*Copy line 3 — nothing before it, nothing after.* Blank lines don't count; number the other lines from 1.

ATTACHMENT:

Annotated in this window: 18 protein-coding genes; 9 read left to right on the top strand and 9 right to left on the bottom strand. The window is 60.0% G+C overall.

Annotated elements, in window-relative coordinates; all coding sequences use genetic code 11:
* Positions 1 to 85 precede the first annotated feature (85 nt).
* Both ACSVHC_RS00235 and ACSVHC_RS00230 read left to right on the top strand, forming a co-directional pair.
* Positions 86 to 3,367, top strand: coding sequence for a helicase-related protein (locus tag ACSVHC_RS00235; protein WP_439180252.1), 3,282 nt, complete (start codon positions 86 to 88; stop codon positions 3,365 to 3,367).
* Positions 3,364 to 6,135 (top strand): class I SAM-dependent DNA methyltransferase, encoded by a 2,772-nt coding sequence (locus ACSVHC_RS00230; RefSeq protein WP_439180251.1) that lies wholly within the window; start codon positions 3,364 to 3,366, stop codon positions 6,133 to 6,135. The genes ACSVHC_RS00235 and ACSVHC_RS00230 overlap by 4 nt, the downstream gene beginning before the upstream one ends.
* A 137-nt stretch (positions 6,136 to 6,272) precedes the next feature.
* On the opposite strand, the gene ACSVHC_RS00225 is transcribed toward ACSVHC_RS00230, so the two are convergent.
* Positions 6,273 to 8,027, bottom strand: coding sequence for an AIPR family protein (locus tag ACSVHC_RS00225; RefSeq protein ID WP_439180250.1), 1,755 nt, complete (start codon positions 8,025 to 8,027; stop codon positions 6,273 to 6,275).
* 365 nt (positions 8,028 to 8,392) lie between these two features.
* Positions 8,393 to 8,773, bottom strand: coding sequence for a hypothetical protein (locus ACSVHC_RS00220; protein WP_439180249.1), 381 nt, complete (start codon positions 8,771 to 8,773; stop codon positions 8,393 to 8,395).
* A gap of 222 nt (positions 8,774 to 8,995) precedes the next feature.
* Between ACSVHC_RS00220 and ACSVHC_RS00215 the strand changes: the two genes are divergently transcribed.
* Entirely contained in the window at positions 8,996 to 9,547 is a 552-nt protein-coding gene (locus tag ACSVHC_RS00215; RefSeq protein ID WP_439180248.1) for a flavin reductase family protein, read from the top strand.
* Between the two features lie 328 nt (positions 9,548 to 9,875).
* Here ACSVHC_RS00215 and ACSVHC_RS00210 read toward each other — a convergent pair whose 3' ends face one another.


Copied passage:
* Positions 1 to 85 precede the first annotated feature (85 nt).